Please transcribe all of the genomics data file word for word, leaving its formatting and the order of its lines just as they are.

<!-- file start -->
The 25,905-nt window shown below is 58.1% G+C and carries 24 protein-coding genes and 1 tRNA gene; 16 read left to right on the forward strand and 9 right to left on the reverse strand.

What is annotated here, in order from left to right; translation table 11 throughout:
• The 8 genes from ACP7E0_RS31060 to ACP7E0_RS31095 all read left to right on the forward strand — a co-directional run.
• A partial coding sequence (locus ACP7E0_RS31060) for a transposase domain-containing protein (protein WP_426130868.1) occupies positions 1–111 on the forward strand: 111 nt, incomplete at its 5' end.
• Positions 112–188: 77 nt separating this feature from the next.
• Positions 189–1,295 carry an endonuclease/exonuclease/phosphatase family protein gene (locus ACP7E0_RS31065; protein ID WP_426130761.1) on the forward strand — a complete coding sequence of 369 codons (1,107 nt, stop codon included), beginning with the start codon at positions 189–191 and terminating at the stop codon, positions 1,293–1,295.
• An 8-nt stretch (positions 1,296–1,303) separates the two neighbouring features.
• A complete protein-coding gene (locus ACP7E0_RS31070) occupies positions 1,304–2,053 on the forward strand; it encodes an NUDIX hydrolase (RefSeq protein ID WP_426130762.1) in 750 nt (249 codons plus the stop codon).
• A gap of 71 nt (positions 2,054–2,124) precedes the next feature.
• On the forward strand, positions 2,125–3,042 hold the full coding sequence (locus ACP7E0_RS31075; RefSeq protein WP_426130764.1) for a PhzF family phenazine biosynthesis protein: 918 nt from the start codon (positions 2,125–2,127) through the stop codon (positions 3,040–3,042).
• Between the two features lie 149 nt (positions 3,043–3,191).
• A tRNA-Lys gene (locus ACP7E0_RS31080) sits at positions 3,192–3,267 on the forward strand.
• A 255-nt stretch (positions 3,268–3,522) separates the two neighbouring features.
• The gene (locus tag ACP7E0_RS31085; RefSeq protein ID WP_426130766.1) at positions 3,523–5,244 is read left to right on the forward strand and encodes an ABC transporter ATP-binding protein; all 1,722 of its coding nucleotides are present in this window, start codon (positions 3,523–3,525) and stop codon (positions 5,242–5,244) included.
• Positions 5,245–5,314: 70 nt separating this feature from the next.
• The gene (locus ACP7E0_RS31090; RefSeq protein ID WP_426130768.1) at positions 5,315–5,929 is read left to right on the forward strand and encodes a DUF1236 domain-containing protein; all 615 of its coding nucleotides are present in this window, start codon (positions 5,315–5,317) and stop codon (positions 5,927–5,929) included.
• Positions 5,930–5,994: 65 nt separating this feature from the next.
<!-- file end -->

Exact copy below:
The 25,905-nt window shown below is 58.1% G+C and carries 24 protein-coding genes and 1 tRNA gene; 16 read left to right on the forward strand and 9 right to left on the reverse strand.

What is annotated here, in order from left to right; translation table 11 throughout:
• The 8 genes from ACP7E0_RS31060 to ACP7E0_RS31095 all read left to right on the forward strand — a co-directional run.
• A partial coding sequence (locus ACP7E0_RS31060) for a transposase domain-containing protein (protein WP_426130868.1) occupies positions 1–111 on the forward strand: 111 nt, incomplete at its 5' end.
• Positions 112–188: 77 nt separating this feature from the next.
• Positions 189–1,295 carry an endonuclease/exonuclease/phosphatase family protein gene (locus ACP7E0_RS31065; protein ID WP_426130761.1) on the forward strand — a complete coding sequence of 369 codons (1,107 nt, stop codon included), beginning with the start codon at positions 189–191 and terminating at the stop codon, positions 1,293–1,295.
• An 8-nt stretch (positions 1,296–1,303) separates the two neighbouring features.
• A complete protein-coding gene (locus ACP7E0_RS31070) occupies positions 1,304–2,053 on the forward strand; it encodes an NUDIX hydrolase (RefSeq protein ID WP_426130762.1) in 750 nt (249 codons plus the stop codon).
• A gap of 71 nt (positions 2,054–2,124) precedes the next feature.
• On the forward strand, positions 2,125–3,042 hold the full coding sequence (locus ACP7E0_RS31075; RefSeq protein WP_426130764.1) for a PhzF family phenazine biosynthesis protein: 918 nt from the start codon (positions 2,125–2,127) through the stop codon (positions 3,040–3,042).
• Between the two features lie 149 nt (positions 3,043–3,191).
• A tRNA-Lys gene (locus ACP7E0_RS31080) sits at positions 3,192–3,267 on the forward strand.
• A 255-nt stretch (positions 3,268–3,522) separates the two neighbouring features.
• The gene (locus tag ACP7E0_RS31085; RefSeq protein ID WP_426130766.1) at positions 3,523–5,244 is read left to right on the forward strand and encodes an ABC transporter ATP-binding protein; all 1,722 of its coding nucleotides are present in this window, start codon (positions 3,523–3,525) and stop codon (positions 5,242–5,244) included.
• Positions 5,245–5,314: 70 nt separating this feature from the next.
• The gene (locus ACP7E0_RS31090; RefSeq protein ID WP_426130768.1) at positions 5,315–5,929 is read left to right on the forward strand and encodes a DUF1236 domain-containing protein; all 615 of its coding nucleotides are present in this window, start codon (positions 5,315–5,317) and stop codon (positions 5,927–5,929) included.
• Positions 5,930–5,994: 65 nt separating this feature from the next.